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An increasing number of large-yacht builders are delivering or researching alternatives to straight diesel propulsion. The most common scheme today are hybrids that comprise diesel main engines with generators or batteries that can provide slow-speed maneuvering power in ports or primary power for short hops. Clean, full-time, non-diesel propulsion is rising in the small-boat world, but has been elusive on superyachts.

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Italy’s Rossinavi, never shy about innovating, has developed a concept with designer Fulvio de Simoni that could change the game: a solar-charged, battery-powered super-catamaran called the Sea Cat 40 (42.75 meters/140 feet).

“With this catamaran, we created very big steps,” says Rossinavi COO Federico Rossi. “For this reason, it represents a new generation boat.”

According to Rossi, the Sea Cat takes its inspiration from phytoplankton, a species of marine algae that converts sunlight into energy. When disturbed at night, phytoplankton glows, a phenomenon often seen in the surf by beachgoers and by those aboard moving boats.

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The Sea Cat draws its power from 135 square meters (1,453 square feet) of solar panels. With AI assisting in battery management, the yacht is capable of traveling 3,850 nautical miles enabling the yacht to cross the Atlantic at 8 knots on mostly electric power (80 percent full electric and 20 percent diesel electric). Day-to-day cruising can be 100 percent electric. The boat can even supply power to a villa when docked alongside, according to Rossi. The electric power scheme allows quiet running and minimal use of fossil fuels.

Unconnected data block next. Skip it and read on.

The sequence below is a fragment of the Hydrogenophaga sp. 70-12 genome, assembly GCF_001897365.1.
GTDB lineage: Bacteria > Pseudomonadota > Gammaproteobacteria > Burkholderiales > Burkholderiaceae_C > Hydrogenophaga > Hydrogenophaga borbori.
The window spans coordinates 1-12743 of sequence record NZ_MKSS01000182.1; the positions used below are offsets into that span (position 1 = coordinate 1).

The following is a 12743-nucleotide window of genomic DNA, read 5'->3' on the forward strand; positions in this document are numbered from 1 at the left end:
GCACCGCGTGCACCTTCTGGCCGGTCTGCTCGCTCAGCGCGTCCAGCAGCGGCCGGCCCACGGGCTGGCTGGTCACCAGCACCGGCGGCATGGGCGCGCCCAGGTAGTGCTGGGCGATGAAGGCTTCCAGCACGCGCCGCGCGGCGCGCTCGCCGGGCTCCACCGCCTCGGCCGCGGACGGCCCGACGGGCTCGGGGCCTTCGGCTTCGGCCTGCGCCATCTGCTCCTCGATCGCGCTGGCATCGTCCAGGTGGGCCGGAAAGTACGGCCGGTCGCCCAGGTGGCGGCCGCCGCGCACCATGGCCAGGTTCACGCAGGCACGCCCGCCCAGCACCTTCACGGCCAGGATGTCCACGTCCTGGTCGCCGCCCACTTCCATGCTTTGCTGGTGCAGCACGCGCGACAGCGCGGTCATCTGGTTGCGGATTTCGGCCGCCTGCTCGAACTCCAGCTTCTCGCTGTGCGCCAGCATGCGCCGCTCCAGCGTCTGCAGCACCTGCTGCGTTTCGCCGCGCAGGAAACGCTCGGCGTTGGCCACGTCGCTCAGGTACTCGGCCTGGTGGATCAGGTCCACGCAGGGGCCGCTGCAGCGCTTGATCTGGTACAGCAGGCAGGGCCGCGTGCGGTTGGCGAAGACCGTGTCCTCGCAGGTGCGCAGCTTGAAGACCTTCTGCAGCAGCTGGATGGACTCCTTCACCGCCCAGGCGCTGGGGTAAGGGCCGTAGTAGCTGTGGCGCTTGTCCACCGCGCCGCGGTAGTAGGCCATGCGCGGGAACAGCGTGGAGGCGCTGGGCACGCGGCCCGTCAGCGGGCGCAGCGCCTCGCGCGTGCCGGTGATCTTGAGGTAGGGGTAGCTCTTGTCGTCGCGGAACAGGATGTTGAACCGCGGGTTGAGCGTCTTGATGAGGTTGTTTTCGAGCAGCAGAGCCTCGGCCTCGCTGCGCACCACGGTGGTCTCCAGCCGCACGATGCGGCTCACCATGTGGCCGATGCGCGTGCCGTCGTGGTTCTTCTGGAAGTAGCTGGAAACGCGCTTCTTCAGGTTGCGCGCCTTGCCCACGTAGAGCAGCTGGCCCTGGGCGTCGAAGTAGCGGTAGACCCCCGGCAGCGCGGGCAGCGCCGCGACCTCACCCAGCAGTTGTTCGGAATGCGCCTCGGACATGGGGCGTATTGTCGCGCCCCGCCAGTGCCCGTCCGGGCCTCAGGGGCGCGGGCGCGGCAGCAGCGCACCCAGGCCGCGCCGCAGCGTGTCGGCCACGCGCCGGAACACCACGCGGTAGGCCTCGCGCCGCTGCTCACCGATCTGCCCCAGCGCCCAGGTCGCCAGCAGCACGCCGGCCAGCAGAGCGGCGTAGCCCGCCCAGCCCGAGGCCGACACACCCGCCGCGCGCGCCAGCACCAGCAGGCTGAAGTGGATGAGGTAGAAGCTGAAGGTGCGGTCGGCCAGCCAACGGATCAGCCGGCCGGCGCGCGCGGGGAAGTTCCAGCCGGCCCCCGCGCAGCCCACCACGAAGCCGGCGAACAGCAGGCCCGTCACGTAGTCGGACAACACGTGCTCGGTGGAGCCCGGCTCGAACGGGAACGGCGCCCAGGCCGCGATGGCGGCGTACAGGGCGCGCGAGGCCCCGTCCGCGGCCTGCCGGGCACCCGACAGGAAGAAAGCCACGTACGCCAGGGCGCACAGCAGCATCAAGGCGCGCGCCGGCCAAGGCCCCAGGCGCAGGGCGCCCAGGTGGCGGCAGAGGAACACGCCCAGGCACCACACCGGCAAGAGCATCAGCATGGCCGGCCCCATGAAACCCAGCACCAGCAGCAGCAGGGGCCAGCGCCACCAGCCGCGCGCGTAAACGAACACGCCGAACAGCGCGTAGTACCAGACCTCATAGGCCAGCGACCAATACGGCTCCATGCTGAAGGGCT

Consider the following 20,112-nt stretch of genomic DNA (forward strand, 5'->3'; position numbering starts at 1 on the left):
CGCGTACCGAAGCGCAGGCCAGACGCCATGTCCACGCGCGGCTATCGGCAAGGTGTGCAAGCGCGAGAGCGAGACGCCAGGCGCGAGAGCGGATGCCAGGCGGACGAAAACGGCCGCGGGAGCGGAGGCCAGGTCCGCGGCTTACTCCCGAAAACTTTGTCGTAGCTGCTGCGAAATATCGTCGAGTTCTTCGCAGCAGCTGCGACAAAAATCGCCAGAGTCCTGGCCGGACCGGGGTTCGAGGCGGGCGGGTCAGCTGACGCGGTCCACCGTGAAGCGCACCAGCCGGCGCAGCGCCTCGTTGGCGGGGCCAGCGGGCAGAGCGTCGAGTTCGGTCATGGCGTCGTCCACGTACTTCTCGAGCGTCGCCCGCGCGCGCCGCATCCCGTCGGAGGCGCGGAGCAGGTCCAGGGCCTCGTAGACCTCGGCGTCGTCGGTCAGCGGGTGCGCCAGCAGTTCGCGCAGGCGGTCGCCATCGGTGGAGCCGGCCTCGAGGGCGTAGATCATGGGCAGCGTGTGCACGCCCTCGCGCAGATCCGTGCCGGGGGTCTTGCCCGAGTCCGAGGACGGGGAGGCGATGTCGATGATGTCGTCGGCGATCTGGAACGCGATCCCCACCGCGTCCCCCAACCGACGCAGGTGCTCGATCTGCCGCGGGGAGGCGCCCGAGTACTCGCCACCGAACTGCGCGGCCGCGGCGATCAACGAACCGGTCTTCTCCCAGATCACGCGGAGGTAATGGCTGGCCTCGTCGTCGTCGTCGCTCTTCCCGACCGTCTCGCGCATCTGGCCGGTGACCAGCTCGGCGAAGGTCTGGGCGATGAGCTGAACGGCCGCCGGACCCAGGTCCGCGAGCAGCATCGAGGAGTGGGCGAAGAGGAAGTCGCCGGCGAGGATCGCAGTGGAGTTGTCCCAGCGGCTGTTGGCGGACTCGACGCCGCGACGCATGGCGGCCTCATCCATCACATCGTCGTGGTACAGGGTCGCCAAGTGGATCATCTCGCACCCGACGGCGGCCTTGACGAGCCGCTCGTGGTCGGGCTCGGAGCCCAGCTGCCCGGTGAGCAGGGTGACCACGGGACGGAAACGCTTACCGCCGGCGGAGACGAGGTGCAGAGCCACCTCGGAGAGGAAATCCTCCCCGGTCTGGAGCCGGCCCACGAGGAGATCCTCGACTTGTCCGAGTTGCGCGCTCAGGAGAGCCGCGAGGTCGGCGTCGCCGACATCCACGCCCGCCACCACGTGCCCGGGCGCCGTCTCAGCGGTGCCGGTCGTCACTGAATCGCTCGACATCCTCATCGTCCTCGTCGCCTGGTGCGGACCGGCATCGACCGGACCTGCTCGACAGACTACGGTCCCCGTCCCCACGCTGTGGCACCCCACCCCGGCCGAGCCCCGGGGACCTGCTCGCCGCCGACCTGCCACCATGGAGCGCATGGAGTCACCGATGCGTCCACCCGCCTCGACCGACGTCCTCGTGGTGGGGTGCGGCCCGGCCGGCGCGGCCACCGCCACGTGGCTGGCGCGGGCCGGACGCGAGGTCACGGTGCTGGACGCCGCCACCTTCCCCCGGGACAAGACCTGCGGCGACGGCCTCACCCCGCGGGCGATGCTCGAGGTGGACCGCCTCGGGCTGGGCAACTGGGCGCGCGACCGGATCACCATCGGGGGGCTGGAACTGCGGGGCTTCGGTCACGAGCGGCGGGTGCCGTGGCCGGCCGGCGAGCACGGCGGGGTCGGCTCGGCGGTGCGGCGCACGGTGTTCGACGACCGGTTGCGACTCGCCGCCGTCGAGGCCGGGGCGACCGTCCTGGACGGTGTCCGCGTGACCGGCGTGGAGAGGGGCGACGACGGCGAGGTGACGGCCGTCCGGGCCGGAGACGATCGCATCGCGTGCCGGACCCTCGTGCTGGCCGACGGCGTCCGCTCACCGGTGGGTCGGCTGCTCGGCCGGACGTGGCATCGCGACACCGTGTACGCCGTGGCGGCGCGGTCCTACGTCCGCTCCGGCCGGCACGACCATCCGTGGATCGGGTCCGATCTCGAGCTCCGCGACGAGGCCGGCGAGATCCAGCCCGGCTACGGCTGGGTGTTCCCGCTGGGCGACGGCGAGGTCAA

Rossinavi, which has deep roots in monohulls, chose the catamaran configuration for a number of reasons. Catamaran hulls generally are lighter and more efficient than monohulls, requiring less energy to move them through the water, and the catamaran’s wide beam allows more surface area for solar panels.

The idea for the Sea Cat sprang, in part, from Rossi’s own thoughts about sustainability. He says he’s not a green “fanatic”—he drives a diesel car and flies, but “I’m convinced we need to take responsibility for our climate.”

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He’s also observed the surge in interest in electric vehicles and a younger generation of yacht buyer that is more interested in environmental responsibility.

A client signed a contract on the Sea Cat shortly after Rossi presented the idea to him. The boat is under construction and will be delivered in summer of 2024. He says that even if the idea doesn’t take hold in its current form, the technology the company has developed for it could be incorporated into future monohulls.

“We can create completely clean energy from nothing,” Rossi says. “It’s important to create for today a product that is greener.”

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